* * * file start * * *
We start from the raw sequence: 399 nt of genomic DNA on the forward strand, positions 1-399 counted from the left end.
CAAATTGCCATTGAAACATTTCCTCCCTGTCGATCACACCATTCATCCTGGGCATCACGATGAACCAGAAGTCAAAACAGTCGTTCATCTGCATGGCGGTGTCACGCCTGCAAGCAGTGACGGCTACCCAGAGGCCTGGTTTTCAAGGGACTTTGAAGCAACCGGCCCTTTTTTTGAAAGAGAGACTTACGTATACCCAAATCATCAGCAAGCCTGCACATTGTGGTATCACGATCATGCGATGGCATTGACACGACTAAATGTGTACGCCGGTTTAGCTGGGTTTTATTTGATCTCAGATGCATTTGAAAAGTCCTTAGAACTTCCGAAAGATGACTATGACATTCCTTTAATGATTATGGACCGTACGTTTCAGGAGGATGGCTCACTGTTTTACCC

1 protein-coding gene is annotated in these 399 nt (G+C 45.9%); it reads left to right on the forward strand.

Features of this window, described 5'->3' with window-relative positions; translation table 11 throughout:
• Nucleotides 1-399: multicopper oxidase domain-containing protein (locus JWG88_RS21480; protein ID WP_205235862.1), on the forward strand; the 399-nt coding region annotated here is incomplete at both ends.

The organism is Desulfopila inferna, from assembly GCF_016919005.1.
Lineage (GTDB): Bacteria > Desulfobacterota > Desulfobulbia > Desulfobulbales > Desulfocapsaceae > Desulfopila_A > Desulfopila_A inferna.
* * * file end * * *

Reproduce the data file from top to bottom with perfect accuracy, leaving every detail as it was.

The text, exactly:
We start from the raw sequence: 399 nt of genomic DNA on the forward strand, positions 1-399 counted from the left end.
CAAATTGCCATTGAAACATTTCCTCCCTGTCGATCACACCATTCATCCTGGGCATCACGATGAACCAGAAGTCAAAACAGTCGTTCATCTGCATGGCGGTGTCACGCCTGCAAGCAGTGACGGCTACCCAGAGGCCTGGTTTTCAAGGGACTTTGAAGCAACCGGCCCTTTTTTTGAAAGAGAGACTTACGTATACCCAAATCATCAGCAAGCCTGCACATTGTGGTATCACGATCATGCGATGGCATTGACACGACTAAATGTGTACGCCGGTTTAGCTGGGTTTTATTTGATCTCAGATGCATTTGAAAAGTCCTTAGAACTTCCGAAAGATGACTATGACATTCCTTTAATGATTATGGACCGTACGTTTCAGGAGGATGGCTCACTGTTTTACCC

1 protein-coding gene is annotated in these 399 nt (G+C 45.9%); it reads left to right on the forward strand.

Features of this window, described 5'->3' with window-relative positions; translation table 11 throughout:
• Nucleotides 1-399: multicopper oxidase domain-containing protein (locus JWG88_RS21480; protein ID WP_205235862.1), on the forward strand; the 399-nt coding region annotated here is incomplete at both ends.

The organism is Desulfopila inferna, from assembly GCF_016919005.1.
Lineage (GTDB): Bacteria > Desulfobacterota > Desulfobulbia > Desulfobulbales > Desulfocapsaceae > Desulfopila_A > Desulfopila_A inferna.